SAN DIEGO — The president of a San Diego-area car wash and its business manager are facing federal charges following a seven-month investigation into the company's hiring practices by U.S. Immigration and Customs Enforcement's (ICE) Homeland Security Investigations (HSI).
A criminal complaint filed in federal court Wednesday charges Ju Hea Kim, 54, president and CEO of Betty's Hand Car Wash, and Sun Jae Lee, 51, the company's business manager, with harboring illegal aliens. The defendants, both Korean nationals, were arraigned in federal court Thursday. If convicted, they face a maximum of five years in prison and a $250,000 fine for each count.
In addition to the criminal arrests, nine unauthorized alien workers from Mexico and one unauthorized alien worker from Guatemala were taken into custody on administrative immigration violations in conjunction with the investigation. Five of those unauthorized employees were arrested during the execution of a search warrant at the business Wednesday. Those individuals were processed for administrative removal and released on their own recognizance.
Agents also executed a second search warrant Wednesday at an apartment in Poway where the additional five unauthorized employees were taken into custody. During the search at the employees' apartment, agents seized 10 sets of counterfeit documents, which included both fraudulent alien registration receipt cards, commonly known as "green cards," and phony Social Security cards.
"ICE is committed to holding businesses accountable when they knowingly hire an illegal workforce," said Derek Benner, special agent in charge for ICE HSI in San Diego. "Employers who willfully violate our nation's hiring laws gain an unfair economic advantage over their law abiding competitors. Our goal is to protect job opportunities for the nation's legal workers and level the playing field for those businesses that play by the rules."
Agents say the investigation leading to the filing of criminal charges against the car wash executives originated with a tip from the public. According to the criminal complaint, HSI agents inspected the hiring records for the company's 17 employees in March. That audit showed that 12 of the workers had used counterfeit immigration and identity documents to obtain their jobs, and at least two of the employees had been previously deported from the United States.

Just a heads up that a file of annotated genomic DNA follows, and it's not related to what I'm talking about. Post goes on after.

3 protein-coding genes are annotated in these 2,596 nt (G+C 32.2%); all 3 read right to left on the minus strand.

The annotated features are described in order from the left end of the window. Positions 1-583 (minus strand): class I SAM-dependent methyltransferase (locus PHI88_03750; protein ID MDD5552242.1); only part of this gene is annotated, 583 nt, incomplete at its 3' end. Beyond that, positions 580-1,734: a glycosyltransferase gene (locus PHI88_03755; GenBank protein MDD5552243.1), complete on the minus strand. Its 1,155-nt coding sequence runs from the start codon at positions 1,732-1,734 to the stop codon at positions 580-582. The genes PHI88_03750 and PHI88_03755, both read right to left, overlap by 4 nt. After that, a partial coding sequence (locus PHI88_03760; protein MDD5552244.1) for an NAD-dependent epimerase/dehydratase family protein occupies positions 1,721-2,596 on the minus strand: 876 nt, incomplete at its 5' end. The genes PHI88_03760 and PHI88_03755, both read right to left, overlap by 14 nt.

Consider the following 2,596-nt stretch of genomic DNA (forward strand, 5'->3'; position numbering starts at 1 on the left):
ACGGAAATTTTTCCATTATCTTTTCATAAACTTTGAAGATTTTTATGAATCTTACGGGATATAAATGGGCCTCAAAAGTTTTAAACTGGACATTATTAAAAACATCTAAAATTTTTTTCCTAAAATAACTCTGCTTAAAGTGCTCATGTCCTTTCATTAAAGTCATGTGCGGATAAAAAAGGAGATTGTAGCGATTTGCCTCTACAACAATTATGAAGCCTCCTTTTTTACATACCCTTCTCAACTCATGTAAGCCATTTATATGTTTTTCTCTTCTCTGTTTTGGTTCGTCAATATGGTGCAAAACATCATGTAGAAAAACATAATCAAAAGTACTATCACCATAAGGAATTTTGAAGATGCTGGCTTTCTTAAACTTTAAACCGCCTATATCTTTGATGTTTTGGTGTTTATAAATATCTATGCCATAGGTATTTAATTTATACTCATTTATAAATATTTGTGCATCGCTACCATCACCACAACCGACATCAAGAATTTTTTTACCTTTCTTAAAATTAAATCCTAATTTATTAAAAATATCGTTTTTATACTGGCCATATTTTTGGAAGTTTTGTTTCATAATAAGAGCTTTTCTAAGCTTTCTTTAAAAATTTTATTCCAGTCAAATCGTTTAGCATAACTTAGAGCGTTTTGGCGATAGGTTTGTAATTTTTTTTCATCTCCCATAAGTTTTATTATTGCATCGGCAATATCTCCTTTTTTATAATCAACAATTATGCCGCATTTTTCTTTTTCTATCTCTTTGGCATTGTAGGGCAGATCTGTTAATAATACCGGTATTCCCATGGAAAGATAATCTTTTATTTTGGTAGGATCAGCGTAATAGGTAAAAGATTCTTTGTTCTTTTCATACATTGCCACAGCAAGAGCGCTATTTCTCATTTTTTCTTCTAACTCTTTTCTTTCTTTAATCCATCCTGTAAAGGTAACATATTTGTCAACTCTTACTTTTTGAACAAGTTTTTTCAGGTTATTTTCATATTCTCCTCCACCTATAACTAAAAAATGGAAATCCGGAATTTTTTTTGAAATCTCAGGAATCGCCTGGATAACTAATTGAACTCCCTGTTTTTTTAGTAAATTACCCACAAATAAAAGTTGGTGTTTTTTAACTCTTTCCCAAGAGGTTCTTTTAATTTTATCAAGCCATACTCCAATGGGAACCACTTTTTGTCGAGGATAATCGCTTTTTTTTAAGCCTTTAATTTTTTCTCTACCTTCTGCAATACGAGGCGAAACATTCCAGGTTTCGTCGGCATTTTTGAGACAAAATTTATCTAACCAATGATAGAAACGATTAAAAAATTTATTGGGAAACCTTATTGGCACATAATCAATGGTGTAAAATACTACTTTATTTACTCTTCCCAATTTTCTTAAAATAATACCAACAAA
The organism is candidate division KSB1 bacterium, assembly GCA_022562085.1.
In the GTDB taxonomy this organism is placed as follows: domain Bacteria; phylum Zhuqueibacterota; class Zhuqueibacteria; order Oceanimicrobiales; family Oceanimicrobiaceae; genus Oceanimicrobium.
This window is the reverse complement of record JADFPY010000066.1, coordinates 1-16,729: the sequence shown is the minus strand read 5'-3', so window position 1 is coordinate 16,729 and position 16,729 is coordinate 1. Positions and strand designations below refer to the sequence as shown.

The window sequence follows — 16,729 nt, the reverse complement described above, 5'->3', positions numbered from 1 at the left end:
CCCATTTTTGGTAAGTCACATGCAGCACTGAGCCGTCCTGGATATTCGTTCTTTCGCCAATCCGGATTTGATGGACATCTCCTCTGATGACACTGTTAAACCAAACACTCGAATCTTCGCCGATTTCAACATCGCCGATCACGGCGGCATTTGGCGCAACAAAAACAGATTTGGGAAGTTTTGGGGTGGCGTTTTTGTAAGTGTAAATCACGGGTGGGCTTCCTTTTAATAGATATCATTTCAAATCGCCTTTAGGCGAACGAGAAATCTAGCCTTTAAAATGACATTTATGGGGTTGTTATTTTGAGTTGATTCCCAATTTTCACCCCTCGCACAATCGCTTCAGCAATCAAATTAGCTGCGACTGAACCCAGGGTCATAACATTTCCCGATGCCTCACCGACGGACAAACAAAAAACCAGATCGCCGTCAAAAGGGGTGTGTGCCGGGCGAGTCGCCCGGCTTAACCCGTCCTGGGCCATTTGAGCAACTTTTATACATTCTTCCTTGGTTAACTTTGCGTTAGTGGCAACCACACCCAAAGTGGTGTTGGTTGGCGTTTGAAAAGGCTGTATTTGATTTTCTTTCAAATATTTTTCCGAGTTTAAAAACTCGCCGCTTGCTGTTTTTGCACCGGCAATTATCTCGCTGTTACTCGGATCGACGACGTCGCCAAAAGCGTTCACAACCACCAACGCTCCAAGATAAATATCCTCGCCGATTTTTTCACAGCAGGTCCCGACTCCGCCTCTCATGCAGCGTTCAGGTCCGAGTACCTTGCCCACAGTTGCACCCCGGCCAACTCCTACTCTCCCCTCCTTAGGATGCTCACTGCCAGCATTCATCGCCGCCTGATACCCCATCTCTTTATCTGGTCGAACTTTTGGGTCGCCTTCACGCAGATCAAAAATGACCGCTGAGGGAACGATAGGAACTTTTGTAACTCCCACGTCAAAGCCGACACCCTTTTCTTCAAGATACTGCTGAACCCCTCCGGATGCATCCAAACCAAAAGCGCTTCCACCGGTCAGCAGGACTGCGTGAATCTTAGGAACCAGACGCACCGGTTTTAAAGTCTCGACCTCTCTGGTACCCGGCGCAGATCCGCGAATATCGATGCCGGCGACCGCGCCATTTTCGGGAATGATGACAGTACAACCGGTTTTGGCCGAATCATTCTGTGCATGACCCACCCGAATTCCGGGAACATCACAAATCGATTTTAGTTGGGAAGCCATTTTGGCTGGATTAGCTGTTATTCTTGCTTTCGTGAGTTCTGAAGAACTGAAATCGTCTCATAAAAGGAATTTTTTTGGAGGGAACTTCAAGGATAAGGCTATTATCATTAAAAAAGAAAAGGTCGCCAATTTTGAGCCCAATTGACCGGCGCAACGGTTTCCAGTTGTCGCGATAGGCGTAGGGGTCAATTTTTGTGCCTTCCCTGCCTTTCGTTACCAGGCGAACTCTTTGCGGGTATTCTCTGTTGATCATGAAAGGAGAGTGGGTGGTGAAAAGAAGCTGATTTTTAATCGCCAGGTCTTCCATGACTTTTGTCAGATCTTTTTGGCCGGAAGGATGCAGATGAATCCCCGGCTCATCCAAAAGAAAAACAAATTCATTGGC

According to the criminal complaint, one employee stated he was rehired and paid in cash after ICE HSI agents arrested him at the business on criminal charges for having re-entered the United States after deportation. In another instance, the complaint recounts an incident where Lee allegedly laughed when one of his workers presented him with a new "green card," asking him how much he had paid for it. On another occasion, when an employee expressed concerns about not being in the U.S. legally, the complaint alleges Lee told the worker he could come back and resume his employment at the car wash if he were deported.
Criminal prosecutions are just one of many tools ICE HSI uses to reduce the demand for illegal employment and protect job opportunities for the nation's lawful workforce. That enforcement strategy also includes the expanded use of civil penalties, employer audits and debarment. In the first 11 months of fiscal year 2011, ICE HSI initiated audits involving 2,393 employers nationwide – surpassing the record number conducted in all of fiscal year 2010. That figure includes 83 businesses in the San Diego area. During that same time frame, ICE issued 308 final fine notices totaling more than $8 million to employers across the country, again surpassing the record fine total in fiscal year 2010.